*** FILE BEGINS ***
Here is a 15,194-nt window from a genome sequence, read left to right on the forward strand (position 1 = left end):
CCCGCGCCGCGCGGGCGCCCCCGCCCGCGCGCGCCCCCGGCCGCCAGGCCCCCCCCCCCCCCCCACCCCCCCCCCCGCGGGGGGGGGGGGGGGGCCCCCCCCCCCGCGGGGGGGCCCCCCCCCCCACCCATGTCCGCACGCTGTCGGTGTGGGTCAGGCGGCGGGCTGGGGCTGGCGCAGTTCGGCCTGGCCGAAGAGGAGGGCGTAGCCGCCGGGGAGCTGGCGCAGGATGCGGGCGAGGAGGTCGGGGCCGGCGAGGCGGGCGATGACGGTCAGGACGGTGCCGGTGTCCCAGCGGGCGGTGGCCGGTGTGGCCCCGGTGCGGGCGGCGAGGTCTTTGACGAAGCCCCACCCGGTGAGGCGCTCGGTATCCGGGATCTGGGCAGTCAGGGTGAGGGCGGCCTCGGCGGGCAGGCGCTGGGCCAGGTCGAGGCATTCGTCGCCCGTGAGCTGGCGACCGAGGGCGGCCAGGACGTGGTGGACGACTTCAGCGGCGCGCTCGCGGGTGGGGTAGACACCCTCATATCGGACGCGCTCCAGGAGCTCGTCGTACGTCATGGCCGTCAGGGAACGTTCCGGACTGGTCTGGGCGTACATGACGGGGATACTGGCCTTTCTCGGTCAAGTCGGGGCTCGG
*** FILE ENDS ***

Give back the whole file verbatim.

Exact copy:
Here is a 15,194-nt window from a genome sequence, read left to right on the forward strand (position 1 = left end):
CCCGCGCCGCGCGGGCGCCCCCGCCCGCGCGCGCCCCCGGCCGCCAGGCCCCCCCCCCCCCCCCACCCCCCCCCCCGCGGGGGGGGGGGGGGGGCCCCCCCCCCCGCGGGGGGGCCCCCCCCCCCACCCATGTCCGCACGCTGTCGGTGTGGGTCAGGCGGCGGGCTGGGGCTGGCGCAGTTCGGCCTGGCCGAAGAGGAGGGCGTAGCCGCCGGGGAGCTGGCGCAGGATGCGGGCGAGGAGGTCGGGGCCGGCGAGGCGGGCGATGACGGTCAGGACGGTGCCGGTGTCCCAGCGGGCGGTGGCCGGTGTGGCCCCGGTGCGGGCGGCGAGGTCTTTGACGAAGCCCCACCCGGTGAGGCGCTCGGTATCCGGGATCTGGGCAGTCAGGGTGAGGGCGGCCTCGGCGGGCAGGCGCTGGGCCAGGTCGAGGCATTCGTCGCCCGTGAGCTGGCGACCGAGGGCGGCCAGGACGTGGTGGACGACTTCAGCGGCGCGCTCGCGGGTGGGGTAGACACCCTCATATCGGACGCGCTCCAGGAGCTCGTCGTACGTCATGGCCGTCAGGGAACGTTCCGGACTGGTCTGGGCGTACATGACGGGGATACTGGCCTTTCTCGGTCAAGTCGGGGCTCGG